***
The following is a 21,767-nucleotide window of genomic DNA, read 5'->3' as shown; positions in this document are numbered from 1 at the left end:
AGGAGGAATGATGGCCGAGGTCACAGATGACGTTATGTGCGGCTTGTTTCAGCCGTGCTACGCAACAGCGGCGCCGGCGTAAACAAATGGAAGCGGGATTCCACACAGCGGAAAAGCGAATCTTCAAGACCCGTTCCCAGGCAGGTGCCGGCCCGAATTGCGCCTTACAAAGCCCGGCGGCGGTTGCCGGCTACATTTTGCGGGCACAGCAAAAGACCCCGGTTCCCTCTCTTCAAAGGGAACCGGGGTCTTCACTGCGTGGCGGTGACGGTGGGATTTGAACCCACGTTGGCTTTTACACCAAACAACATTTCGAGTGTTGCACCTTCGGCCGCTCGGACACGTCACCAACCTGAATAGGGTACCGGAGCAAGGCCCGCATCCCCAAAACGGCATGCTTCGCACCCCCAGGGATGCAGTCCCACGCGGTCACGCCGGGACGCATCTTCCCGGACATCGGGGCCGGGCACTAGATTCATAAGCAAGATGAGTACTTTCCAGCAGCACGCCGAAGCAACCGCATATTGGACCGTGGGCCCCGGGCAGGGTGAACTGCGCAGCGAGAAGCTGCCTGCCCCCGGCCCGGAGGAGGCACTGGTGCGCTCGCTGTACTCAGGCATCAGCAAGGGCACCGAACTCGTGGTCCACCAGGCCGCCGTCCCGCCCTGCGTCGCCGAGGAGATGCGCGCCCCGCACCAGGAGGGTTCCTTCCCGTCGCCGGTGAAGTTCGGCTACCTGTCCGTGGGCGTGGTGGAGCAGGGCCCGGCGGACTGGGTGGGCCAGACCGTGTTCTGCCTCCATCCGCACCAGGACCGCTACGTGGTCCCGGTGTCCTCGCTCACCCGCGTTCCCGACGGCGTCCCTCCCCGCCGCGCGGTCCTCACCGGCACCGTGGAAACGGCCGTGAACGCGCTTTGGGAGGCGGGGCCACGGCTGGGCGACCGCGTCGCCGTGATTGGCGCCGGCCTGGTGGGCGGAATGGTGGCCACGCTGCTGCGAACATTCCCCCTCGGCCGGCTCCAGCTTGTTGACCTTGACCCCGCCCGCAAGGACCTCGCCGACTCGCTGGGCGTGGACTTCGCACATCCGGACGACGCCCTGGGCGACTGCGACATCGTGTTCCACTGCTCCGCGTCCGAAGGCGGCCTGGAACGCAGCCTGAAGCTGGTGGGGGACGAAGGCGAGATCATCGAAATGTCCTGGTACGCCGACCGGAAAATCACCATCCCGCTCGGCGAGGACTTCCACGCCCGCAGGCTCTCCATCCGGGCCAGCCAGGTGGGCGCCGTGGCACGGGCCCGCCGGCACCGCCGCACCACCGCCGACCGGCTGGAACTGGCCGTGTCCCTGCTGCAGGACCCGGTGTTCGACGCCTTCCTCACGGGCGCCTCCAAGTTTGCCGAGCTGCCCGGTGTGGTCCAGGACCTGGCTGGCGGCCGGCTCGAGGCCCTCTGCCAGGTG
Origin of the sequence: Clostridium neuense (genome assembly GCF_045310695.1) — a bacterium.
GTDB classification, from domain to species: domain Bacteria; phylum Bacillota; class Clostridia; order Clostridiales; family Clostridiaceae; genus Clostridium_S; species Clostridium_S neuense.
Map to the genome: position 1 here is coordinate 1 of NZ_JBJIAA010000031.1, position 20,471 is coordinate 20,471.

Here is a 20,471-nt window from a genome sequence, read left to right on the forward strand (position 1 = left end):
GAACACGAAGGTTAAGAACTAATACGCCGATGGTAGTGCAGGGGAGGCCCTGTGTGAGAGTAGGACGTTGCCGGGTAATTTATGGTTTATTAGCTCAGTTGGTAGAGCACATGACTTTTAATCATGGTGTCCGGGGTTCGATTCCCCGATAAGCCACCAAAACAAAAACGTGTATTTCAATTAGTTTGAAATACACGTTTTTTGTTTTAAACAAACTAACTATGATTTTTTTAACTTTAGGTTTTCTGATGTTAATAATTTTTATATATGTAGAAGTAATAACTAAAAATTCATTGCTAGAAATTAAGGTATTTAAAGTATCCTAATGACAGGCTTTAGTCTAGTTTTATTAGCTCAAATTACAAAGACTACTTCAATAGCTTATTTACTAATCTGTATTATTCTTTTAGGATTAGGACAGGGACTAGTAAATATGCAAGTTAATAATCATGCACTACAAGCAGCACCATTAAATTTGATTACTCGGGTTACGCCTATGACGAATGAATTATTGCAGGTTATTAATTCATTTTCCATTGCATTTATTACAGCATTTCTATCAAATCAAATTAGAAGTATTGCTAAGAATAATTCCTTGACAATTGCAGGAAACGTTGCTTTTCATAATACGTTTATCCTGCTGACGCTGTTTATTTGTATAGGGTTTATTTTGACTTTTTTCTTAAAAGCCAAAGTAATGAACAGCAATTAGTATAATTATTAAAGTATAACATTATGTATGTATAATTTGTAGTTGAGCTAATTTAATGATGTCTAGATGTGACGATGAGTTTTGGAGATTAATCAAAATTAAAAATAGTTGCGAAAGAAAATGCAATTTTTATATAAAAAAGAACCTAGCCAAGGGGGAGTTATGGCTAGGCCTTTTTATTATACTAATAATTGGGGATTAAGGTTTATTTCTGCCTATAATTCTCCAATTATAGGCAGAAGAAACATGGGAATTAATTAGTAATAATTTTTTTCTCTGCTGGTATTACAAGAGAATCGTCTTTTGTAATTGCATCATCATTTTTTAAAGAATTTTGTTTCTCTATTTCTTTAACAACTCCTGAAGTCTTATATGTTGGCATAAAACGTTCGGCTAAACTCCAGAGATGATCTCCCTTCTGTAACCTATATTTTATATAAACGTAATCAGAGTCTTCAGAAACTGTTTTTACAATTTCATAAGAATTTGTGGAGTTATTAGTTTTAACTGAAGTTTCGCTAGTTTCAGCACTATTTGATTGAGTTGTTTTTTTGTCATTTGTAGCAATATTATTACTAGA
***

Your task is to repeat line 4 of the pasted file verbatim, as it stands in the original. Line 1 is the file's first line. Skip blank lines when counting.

GTDB classification, from domain to species: domain Bacteria; phylum Bacillota; class Clostridia; order Clostridiales; family Clostridiaceae; genus Clostridium_S; species Clostridium_S neuense.